When Derek Wilson was made, they threw away the mould
EVEN a moderately truthful account of the life and work of veteran Cape Argus arts editor Derek Wilson – who died this week – ought to come, if not with a health warning, certainly an age restriction.
He was memorably impenitent, but there was always a risk of misperceiving his truer character; his incorrigibility was not mean-spirited, but lovable; he was zestful and impish, not depraved.
A minute into interviewing him on his retirement a decade ago, my eye was arrested by a postcard stuck on the wall beside his desk.
Wilson flung his head back with a delighted blast of laughter. “I must take after my father!” he spluttered, thoroughly pleased at his ruddy lineage, though regretting he’d never got to share this particular sacrilege with his navy officer dad while he was still alive.
The postcard was, at first glance, deceivingly benign, given the unmistakably luminous outline of Christ, replete with lambent halo, and the legend “Jesus loves you”.
But it was the small print along the bottom that was hysterically unhinging.
“Everyone else,” it read, “thinks you’re a c***.”
There were no taboos in the Tonight office.
Not in Derek’s corner, anyway, where a notice board packed with ticklish perversities was dominated by the bald, if heartfelt, appeal of the bumper sticker: “God Protect Me From Your Followers.”
The thing is, not unlike the Jesus postcard, a first-glance impression of Derek Wilson was deceiving, too.
Doubtless, only a very brief first- glance impression was available to the platoons of hapless Sallys and Samanthas deployed by public relations consultancies to endear Wilson into diarising the next “must-go” glamour event and who, one imagined, came away spiritually wounded for their trouble.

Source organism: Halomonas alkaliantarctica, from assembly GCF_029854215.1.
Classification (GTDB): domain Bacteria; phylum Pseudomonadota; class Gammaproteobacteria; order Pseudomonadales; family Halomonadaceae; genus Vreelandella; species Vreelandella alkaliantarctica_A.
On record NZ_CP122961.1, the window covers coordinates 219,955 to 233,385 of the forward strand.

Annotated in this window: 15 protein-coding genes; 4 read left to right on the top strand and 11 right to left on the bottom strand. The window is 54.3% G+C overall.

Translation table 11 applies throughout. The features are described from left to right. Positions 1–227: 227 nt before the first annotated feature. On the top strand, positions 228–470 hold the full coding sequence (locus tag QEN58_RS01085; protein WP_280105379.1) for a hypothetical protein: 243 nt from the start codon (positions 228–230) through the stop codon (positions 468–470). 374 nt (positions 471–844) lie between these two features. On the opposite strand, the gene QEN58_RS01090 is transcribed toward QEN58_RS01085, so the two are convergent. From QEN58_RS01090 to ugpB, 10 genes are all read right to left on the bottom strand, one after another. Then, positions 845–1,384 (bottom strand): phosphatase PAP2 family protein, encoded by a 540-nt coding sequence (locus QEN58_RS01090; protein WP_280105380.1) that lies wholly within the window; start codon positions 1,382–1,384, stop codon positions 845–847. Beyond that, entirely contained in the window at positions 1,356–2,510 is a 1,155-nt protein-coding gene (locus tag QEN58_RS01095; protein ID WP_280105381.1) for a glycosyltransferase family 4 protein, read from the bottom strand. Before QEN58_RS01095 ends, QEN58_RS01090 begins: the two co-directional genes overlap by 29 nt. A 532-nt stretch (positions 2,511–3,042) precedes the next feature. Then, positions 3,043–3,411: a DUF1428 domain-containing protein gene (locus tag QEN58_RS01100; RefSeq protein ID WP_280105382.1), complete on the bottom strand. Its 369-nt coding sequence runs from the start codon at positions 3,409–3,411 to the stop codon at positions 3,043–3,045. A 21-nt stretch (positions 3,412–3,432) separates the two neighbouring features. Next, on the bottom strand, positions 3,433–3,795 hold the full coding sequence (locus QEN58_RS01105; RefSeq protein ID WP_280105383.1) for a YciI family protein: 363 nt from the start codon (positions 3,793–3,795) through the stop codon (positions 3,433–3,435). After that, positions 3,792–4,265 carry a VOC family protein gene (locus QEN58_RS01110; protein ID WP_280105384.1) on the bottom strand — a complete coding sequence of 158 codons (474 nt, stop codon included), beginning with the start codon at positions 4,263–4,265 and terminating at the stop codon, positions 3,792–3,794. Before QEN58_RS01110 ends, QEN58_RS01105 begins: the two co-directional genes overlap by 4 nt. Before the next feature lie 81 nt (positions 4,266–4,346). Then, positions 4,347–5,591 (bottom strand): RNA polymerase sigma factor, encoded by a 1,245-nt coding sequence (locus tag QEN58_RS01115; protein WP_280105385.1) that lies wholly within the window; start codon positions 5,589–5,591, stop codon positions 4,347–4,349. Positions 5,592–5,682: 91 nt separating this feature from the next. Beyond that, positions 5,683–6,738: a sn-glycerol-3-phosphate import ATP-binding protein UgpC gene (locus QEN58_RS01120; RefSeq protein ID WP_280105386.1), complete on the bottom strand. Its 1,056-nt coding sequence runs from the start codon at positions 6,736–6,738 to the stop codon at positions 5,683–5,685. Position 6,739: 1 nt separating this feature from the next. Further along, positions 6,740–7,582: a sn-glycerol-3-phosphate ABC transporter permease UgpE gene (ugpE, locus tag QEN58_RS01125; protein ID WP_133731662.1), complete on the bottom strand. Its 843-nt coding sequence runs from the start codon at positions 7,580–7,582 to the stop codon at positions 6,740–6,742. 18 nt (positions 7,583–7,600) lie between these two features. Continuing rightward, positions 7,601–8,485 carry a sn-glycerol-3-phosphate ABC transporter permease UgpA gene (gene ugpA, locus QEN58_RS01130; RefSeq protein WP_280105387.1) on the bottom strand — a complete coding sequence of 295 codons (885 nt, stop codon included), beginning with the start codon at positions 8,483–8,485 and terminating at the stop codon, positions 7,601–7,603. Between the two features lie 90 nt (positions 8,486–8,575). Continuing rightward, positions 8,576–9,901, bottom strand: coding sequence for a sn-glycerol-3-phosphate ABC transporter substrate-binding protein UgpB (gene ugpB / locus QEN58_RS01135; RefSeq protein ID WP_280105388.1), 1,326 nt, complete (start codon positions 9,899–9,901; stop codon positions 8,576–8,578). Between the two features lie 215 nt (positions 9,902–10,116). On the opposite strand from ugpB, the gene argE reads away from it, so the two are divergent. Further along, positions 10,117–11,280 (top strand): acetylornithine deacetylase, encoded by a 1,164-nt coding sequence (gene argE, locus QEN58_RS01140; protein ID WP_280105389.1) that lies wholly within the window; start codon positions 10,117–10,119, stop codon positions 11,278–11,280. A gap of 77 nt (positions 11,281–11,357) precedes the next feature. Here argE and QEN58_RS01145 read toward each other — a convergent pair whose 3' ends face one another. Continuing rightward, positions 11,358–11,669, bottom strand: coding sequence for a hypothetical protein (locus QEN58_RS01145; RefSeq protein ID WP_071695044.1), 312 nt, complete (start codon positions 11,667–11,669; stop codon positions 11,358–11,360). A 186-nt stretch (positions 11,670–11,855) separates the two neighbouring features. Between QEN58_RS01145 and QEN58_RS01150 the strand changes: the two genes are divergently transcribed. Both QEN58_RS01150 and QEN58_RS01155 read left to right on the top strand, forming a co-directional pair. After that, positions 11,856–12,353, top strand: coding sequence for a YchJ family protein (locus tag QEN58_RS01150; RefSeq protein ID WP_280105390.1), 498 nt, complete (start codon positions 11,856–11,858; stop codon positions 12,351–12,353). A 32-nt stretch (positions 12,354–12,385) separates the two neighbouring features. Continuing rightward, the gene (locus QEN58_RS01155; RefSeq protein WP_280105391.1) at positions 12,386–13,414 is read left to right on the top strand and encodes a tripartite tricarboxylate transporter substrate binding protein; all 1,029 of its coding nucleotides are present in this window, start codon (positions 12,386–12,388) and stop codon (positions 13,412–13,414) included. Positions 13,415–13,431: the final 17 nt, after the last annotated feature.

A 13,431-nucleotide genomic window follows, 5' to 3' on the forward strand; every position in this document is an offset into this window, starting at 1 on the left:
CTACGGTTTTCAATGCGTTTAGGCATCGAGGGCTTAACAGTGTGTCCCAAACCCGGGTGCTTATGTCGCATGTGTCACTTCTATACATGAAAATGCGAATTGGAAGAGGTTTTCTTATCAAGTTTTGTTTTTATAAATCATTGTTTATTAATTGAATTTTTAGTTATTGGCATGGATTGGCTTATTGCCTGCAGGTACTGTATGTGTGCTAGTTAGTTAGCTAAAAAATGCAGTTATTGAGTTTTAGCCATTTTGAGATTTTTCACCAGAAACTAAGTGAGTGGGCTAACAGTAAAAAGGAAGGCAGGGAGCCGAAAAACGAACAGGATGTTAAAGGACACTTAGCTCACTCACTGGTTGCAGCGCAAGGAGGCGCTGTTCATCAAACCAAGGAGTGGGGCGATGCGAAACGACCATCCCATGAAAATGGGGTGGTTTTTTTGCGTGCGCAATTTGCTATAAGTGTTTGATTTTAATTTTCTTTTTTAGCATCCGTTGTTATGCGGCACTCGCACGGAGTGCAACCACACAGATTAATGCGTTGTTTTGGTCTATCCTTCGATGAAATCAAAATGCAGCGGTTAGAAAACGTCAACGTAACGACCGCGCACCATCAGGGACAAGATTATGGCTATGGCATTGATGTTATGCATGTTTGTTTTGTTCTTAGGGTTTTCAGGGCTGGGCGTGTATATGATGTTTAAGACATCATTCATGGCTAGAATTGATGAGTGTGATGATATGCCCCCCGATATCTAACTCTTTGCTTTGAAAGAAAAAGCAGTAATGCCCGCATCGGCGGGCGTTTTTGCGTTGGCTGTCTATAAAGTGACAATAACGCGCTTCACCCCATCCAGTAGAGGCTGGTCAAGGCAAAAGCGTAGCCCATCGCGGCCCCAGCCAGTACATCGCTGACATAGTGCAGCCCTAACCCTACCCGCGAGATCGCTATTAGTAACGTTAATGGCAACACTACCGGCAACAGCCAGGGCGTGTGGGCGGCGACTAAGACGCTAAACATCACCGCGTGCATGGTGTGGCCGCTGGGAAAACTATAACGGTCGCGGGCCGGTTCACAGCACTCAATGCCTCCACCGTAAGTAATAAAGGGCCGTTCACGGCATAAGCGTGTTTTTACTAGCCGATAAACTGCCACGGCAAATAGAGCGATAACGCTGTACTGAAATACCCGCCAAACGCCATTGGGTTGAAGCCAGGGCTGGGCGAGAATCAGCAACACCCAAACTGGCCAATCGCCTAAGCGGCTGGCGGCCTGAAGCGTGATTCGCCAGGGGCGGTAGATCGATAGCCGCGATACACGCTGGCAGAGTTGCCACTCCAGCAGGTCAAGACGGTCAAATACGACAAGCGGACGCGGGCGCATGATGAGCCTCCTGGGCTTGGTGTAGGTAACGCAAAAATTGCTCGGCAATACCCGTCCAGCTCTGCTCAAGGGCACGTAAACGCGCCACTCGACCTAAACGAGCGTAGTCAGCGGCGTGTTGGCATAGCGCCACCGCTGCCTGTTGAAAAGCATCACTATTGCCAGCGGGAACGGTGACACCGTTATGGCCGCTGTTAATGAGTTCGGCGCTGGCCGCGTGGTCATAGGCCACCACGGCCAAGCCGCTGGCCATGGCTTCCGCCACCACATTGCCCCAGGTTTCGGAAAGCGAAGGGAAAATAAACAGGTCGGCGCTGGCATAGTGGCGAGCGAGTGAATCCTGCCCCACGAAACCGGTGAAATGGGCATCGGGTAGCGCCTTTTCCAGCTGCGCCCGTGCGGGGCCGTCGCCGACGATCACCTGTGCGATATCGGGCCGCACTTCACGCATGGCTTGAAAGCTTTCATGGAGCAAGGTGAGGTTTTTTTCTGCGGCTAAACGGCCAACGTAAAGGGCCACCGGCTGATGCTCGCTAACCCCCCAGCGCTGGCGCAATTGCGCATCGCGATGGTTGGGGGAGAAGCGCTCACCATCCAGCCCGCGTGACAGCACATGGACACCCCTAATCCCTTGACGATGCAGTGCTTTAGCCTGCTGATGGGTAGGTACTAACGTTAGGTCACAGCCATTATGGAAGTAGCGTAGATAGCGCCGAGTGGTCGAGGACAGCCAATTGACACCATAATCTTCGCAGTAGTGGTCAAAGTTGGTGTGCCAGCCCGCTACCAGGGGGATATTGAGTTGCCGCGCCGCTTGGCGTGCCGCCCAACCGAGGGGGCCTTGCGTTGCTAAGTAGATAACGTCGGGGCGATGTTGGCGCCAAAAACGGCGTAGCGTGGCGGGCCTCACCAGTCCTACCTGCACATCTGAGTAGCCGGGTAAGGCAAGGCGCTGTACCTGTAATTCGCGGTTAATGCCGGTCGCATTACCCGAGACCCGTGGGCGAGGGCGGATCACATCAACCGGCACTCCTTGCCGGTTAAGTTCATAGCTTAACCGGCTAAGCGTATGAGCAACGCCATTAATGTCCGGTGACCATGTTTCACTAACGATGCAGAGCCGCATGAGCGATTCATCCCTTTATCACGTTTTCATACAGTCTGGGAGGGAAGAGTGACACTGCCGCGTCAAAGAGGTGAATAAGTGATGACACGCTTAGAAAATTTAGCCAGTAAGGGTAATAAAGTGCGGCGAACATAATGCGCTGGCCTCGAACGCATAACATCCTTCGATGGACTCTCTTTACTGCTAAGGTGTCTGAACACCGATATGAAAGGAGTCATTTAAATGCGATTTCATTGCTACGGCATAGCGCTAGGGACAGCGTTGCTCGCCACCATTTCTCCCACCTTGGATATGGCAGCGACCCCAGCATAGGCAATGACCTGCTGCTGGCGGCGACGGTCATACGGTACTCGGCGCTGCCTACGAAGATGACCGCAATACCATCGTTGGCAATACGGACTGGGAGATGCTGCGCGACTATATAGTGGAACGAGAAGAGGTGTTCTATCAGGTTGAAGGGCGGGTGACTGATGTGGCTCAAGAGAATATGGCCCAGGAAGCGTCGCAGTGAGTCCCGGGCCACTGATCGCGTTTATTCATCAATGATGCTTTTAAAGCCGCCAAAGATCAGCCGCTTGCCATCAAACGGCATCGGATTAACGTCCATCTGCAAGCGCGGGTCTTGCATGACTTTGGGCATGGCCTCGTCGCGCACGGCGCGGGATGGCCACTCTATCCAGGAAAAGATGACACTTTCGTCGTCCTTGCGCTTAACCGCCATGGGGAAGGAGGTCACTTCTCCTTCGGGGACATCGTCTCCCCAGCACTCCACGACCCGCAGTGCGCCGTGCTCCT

He didn’t suffer fools, never mind gladly.
But it was, by Derek’s standards, the somewhat quieter cartoon on his notice board – of a subversive employee summoned to his boss’s office for a dose, presumably, of corporate correction – that best expressed the essential sincerity of Wilson’s trusting his colleagues enough to be just exactly who he was.
The man in that cartoon stands before the manager’s desk wearing an expression of sublime indifference and, around his neck, what surely counts as a loud tie, the two words printed on it, in capitals, beginning at the top with F and ending six letters later near his navel with U.
“The word in the office,” his superior is saying with valiant formality, “is that you have an attitude problem.”
Puh-leeze, I imagined Wilson retorting.
He had absolutely no difficulty expressing himself just exactly as he deemed the circumstances to warrant – and they seldom, if ever, warranted circumspection or anything like effacing timidity.
No one else I knew could say kak with the same withering conviction.
“Derek Wilson” was code for “unexpurgated”. He came in one version only, and it was the Full Monty. He subscribed to the John Cleese school of setting the moral ambit: nothing was sacred.
Yet the man who died this week was an immensely thoughtful and compassionate human being, a writer of great wit and insight, a selfmade journalist of wide experience, a fiercely discerning critic unmoved by fad or f avour, and a much-loved and Derek rewarding colleague.